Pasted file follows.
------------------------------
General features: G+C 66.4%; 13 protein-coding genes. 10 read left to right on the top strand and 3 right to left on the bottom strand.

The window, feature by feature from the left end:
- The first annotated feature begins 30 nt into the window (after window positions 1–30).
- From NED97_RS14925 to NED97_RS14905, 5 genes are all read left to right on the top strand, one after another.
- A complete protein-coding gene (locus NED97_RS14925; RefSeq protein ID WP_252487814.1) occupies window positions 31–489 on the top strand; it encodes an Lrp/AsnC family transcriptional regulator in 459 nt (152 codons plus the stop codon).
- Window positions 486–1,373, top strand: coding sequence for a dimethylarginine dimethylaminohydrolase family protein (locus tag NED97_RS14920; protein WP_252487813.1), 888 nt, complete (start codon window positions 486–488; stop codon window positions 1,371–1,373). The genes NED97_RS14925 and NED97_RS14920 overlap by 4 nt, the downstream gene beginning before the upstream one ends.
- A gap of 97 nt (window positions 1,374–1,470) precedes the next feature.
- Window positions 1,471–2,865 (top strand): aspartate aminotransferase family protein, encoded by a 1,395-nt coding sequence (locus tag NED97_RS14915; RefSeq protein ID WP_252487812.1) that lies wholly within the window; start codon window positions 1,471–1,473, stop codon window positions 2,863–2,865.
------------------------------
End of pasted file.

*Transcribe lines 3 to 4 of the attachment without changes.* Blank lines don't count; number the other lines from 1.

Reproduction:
- The first annotated feature begins 30 nt into the window (after window positions 1–30).
- From NED97_RS14925 to NED97_RS14905, 5 genes are all read left to right on the top strand, one after another.